Beyond the Bubble: Exploring Context and Connectivity at the Quartz Next Billion Conference

Beyond the Bubble: Exploring Context and Connectivity at the Quartz Next Billion Conference

By: Jane Hainze

If you follow the burgeoning tech scene, chances are you’ve noticed that it exists in something of a vacuum. While the Valley’s insular interconnectedness has inspired some of its greatest ideas, it’s that same relative isolation that’s led to the critique that it’s an industry trapped in a bubble.

Quartz’s recent “Next Billion Conference” found itself at the perimeter of that bubble as it explored the economic, social, and political implications of the next billion people to gain full access to the Internet and technology. Quartz cites that by 2016, global internet traffic is expected to double. Speakers from a large swath of industries—from CNN’s Fareed Zakaria to an entrepreneur building a smokeless camp stove—all offered projections as to how we can expect to see these changes play out, and what we should do about it.

The day dabbled in a range of themes, from the social habits of networked teens to the resurgence of Tweedism in American democracy. Above all though, it was a chance to grapple with how we understand connectivity and context in our increasingly globalized marketplace. Bringing connectivity to the next billion will inevitably force tech to break out of its vacuum as it confronts massive paradigm shifts in leadership, politics, and beyond. All of the anxiety surrounding the Silicon Valley vacuum might be eased, speakers seemed to conclude, by exploring possibilities outside of the bubble we’ve created for ourselves.

This isn’t merely food for thought for academics, media pundits, or entrepreneurs, either. It carries weight for the public relations industry, too—and I was lucky enough to catch some of those insights when I attended the conference (thanks, LaunchSquad!). I’ve compiled some of those actionable insights below.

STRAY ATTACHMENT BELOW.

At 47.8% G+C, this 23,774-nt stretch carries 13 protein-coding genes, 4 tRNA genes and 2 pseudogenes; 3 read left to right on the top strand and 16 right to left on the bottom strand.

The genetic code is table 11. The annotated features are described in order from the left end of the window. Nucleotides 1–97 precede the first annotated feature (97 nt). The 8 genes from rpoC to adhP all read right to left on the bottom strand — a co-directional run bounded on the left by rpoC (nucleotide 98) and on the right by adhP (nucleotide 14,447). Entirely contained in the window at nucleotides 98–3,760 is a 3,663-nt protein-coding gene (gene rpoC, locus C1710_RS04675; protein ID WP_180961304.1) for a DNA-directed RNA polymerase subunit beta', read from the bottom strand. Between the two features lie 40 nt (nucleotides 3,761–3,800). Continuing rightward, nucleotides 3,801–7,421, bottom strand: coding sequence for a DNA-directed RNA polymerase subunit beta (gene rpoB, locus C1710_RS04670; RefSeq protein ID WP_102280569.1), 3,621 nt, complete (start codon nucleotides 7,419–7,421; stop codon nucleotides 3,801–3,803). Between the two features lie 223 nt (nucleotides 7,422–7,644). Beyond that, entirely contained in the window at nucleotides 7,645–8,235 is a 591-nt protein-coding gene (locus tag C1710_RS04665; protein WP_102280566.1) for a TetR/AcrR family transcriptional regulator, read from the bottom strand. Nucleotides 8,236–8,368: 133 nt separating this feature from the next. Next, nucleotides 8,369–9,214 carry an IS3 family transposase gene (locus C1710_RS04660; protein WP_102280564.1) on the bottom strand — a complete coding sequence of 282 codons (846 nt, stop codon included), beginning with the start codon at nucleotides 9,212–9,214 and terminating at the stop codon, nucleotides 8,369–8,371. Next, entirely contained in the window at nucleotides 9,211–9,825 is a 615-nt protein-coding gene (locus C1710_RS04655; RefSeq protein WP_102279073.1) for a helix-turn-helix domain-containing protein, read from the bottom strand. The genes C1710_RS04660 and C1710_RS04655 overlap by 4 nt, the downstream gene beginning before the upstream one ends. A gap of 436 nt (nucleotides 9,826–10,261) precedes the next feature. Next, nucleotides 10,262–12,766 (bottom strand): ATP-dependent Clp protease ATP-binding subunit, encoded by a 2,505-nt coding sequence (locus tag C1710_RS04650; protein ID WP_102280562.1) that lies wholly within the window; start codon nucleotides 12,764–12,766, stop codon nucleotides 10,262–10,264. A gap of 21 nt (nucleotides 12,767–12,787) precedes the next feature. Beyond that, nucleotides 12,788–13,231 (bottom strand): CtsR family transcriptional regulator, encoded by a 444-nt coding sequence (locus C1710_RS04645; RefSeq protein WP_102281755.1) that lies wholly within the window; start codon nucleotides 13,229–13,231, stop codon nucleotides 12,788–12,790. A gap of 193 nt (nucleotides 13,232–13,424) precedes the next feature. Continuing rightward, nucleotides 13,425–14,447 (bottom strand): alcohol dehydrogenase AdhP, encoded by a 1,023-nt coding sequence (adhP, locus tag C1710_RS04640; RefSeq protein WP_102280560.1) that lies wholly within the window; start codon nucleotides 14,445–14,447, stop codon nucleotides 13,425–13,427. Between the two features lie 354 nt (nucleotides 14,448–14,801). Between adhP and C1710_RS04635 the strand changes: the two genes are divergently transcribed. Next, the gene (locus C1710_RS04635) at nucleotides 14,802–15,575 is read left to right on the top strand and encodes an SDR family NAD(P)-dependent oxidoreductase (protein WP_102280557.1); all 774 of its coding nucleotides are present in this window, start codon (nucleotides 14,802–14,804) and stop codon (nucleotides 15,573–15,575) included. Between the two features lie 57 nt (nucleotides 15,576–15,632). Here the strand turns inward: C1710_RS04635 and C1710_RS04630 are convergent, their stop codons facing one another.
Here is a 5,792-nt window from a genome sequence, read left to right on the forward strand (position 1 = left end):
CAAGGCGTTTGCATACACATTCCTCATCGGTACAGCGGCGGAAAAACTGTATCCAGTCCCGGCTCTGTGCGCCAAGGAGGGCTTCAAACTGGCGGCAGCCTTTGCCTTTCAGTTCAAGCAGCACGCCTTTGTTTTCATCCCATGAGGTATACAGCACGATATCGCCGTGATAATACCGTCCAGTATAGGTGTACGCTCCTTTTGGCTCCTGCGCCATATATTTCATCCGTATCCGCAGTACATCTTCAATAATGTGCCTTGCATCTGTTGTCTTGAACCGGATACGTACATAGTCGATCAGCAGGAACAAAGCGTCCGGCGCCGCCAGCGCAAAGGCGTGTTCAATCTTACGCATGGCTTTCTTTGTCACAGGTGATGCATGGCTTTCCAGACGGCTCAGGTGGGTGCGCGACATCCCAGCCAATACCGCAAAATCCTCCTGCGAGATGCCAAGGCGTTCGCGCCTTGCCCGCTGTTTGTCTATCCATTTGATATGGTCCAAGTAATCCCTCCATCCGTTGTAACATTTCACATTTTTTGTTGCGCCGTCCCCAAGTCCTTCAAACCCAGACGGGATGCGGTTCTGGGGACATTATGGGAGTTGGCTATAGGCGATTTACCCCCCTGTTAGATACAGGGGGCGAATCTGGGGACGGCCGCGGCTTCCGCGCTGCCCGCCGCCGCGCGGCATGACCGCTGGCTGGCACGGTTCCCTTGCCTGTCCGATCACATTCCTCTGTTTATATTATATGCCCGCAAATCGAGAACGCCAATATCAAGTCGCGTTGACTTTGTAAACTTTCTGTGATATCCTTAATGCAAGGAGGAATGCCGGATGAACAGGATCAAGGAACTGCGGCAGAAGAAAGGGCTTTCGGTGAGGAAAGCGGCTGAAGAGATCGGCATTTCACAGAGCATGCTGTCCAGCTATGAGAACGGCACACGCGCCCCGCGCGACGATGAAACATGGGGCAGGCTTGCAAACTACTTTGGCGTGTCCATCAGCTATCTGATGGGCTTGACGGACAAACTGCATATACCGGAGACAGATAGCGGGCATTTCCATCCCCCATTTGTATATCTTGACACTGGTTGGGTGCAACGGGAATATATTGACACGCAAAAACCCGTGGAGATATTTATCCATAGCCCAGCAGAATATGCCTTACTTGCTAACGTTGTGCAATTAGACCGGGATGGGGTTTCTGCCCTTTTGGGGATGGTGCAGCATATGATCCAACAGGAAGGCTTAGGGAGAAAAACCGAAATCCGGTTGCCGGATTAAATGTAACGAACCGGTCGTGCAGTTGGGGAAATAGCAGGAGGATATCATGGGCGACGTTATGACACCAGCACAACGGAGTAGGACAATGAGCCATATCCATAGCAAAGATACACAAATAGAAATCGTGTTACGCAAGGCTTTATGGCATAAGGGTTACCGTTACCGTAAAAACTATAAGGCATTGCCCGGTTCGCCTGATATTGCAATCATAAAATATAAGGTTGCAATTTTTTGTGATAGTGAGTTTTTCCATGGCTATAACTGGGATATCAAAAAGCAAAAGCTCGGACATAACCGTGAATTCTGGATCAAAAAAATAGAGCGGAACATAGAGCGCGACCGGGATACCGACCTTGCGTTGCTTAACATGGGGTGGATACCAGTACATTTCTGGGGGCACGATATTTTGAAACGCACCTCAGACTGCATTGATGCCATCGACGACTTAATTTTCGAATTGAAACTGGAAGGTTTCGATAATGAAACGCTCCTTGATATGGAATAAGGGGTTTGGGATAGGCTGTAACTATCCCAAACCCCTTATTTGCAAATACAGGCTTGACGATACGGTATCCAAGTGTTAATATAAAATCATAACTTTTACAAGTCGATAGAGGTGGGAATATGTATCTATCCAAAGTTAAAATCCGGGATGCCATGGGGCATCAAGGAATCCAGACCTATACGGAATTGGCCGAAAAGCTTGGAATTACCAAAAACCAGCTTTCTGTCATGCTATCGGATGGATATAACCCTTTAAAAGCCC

Context is key.

  • Increasingly, success in today’s tech marketplace requires being able to extend your reach outside traditional, local markets and insert your brand into the global marketplace.
  • If you want to create a truly global product, you need to build with context—your own background and cultural assumptions—in mind. People across the world use systems and technologies in radically different ways depending on their context. (For example, people in developing countries use the new digital gift card app, Gyft, as a form of mobile payments / transactions. In the U.S., it’s typically utilized at its most base function: to digitally store gift cards.)
  • In short, global success in tech today doesn’t just require disruption, but a reimagining of disruptions that can get traction across cross-cultural boundaries.

The world is flatter, but it’s more unequally distributed than ever.

  • We’re more connected and powerful than ever (for instance, the smartphones in our pockets have 100x the power of the original Apollo rocket), but that connectivity is lopsided, which is problematic: it’s well-documented that Internet access can improve a country’s GDP and quality of life for its citizens.
  • People are already designing innovative ways to bring that power to those who need it most. Some of the best examples highlighted in the conference: GoTennaProject Loon (from Google[x]), and Satellogic.

We don’t need more start-ups, we need more stay-throughs.

  • Central to the drive to connect the rest of the world is a need to build startups that are willing to “go the distance”—i.e., willing to stay beyond that initial spurt of innovation and actually drive substantial change. When startups enter a developing market, oftentimes they’ll abruptly depart after making their big splash, leaving the country with broken ideals and broken innovation.
  • Utilizing a mix of high and low tech solutions, applicable both in developing and first world markets, will be key to driving actionable, sustainable innovation.

In short? The tech world is evolving, and the PR industry needs to evolve along with it.

[tweetthis twitter_handles=”@JaneWeese” url=””]The biggest risk for PR is becoming a bystander to the changes that are reshaping the story of tech.[/tweetthis]
In reality, there’s never been a greater need for our industry to actively participate in tech’s latest transformation by crafting stories that resonate across economic and cultural boundaries. LaunchSquad has always considered itself a company of storytellers—as such, I’m eager to see how we tell the tale of tech’s newest transformation, both for our clients, and for “the next billion.”

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